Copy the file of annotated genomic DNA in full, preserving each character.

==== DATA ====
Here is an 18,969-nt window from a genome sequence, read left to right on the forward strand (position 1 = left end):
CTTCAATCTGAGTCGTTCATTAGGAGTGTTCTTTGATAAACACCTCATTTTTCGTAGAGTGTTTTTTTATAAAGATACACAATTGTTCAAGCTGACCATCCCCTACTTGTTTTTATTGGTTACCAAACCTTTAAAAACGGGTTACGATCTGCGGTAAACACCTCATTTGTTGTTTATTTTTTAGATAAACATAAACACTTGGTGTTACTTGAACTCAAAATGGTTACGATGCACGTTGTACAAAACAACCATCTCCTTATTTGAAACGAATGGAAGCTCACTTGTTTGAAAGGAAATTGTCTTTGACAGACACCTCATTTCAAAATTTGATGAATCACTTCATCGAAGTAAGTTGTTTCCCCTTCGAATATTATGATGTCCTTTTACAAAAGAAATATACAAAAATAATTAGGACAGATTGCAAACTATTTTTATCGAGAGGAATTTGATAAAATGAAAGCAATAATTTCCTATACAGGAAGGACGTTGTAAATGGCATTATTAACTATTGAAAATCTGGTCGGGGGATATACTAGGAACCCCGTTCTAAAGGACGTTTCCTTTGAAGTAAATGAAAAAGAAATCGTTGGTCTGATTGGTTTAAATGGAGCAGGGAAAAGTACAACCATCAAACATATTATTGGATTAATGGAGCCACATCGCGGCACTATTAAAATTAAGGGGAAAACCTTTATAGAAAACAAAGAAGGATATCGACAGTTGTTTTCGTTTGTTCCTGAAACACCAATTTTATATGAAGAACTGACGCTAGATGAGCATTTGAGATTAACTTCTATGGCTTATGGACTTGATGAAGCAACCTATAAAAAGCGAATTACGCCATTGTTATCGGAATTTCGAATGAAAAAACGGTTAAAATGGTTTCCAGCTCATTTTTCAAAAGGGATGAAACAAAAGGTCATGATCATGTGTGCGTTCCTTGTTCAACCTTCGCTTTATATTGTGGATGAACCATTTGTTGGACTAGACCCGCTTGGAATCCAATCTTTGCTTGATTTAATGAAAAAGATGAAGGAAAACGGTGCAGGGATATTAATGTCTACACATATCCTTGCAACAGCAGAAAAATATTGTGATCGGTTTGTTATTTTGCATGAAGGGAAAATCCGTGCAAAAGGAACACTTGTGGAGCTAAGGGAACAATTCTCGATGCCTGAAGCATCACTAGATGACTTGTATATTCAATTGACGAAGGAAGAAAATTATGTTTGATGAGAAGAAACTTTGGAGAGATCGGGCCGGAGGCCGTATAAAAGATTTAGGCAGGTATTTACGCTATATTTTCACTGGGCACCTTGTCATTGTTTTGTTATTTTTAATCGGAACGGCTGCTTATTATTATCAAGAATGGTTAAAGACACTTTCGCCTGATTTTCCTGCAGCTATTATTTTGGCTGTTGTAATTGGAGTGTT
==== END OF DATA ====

Here is an 18,969-nt window from a genome sequence, read left to right on the forward strand (position 1 = left end):
CTTCAATCTGAGTCGTTCATTAGGAGTGTTCTTTGATAAACACCTCATTTTTCGTAGAGTGTTTTTTTATAAAGATACACAATTGTTCAAGCTGACCATCCCCTACTTGTTTTTATTGGTTACCAAACCTTTAAAAACGGGTTACGATCTGCGGTAAACACCTCATTTGTTGTTTATTTTTTAGATAAACATAAACACTTGGTGTTACTTGAACTCAAAATGGTTACGATGCACGTTGTACAAAACAACCATCTCCTTATTTGAAACGAATGGAAGCTCACTTGTTTGAAAGGAAATTGTCTTTGACAGACACCTCATTTCAAAATTTGATGAATCACTTCATCGAAGTAAGTTGTTTCCCCTTCGAATATTATGATGTCCTTTTACAAAAGAAATATACAAAAATAATTAGGACAGATTGCAAACTATTTTTATCGAGAGGAATTTGATAAAATGAAAGCAATAATTTCCTATACAGGAAGGACGTTGTAAATGGCATTATTAACTATTGAAAATCTGGTCGGGGGATATACTAGGAACCCCGTTCTAAAGGACGTTTCCTTTGAAGTAAATGAAAAAGAAATCGTTGGTCTGATTGGTTTAAATGGAGCAGGGAAAAGTACAACCATCAAACATATTATTGGATTAATGGAGCCACATCGCGGCACTATTAAAATTAAGGGGAAAACCTTTATAGAAAACAAAGAAGGATATCGACAGTTGTTTTCGTTTGTTCCTGAAACACCAATTTTATATGAAGAACTGACGCTAGATGAGCATTTGAGATTAACTTCTATGGCTTATGGACTTGATGAAGCAACCTATAAAAAGCGAATTACGCCATTGTTATCGGAATTTCGAATGAAAAAACGGTTAAAATGGTTTCCAGCTCATTTTTCAAAAGGGATGAAACAAAAGGTCATGATCATGTGTGCGTTCCTTGTTCAACCTTCGCTTTATATTGTGGATGAACCATTTGTTGGACTAGACCCGCTTGGAATCCAATCTTTGCTTGATTTAATGAAAAAGATGAAGGAAAACGGTGCAGGGATATTAATGTCTACACATATCCTTGCAACAGCAGAAAAATATTGTGATCGGTTTGTTATTTTGCATGAAGGGAAAATCCGTGCAAAAGGAACACTTGTGGAGCTAAGGGAACAATTCTCGATGCCTGAAGCATCACTAGATGACTTGTATATTCAATTGACGAAGGAAGAAAATTATGTTTGATGAGAAGAAACTTTGGAGAGATCGGGCCGGAGGCCGTATAAAAGATTTAGGCAGGTATTTACGCTATATTTTCACTGGGCACCTTGTCATTGTTTTGTTATTTTTAATCGGAACGGCTGCTTATTATTATCAAGAATGGTTAAAGACACTTTCGCCTGATTTTCCTGCAGCTATTATTTTGGCTGTTGTAATTGGAGTGTT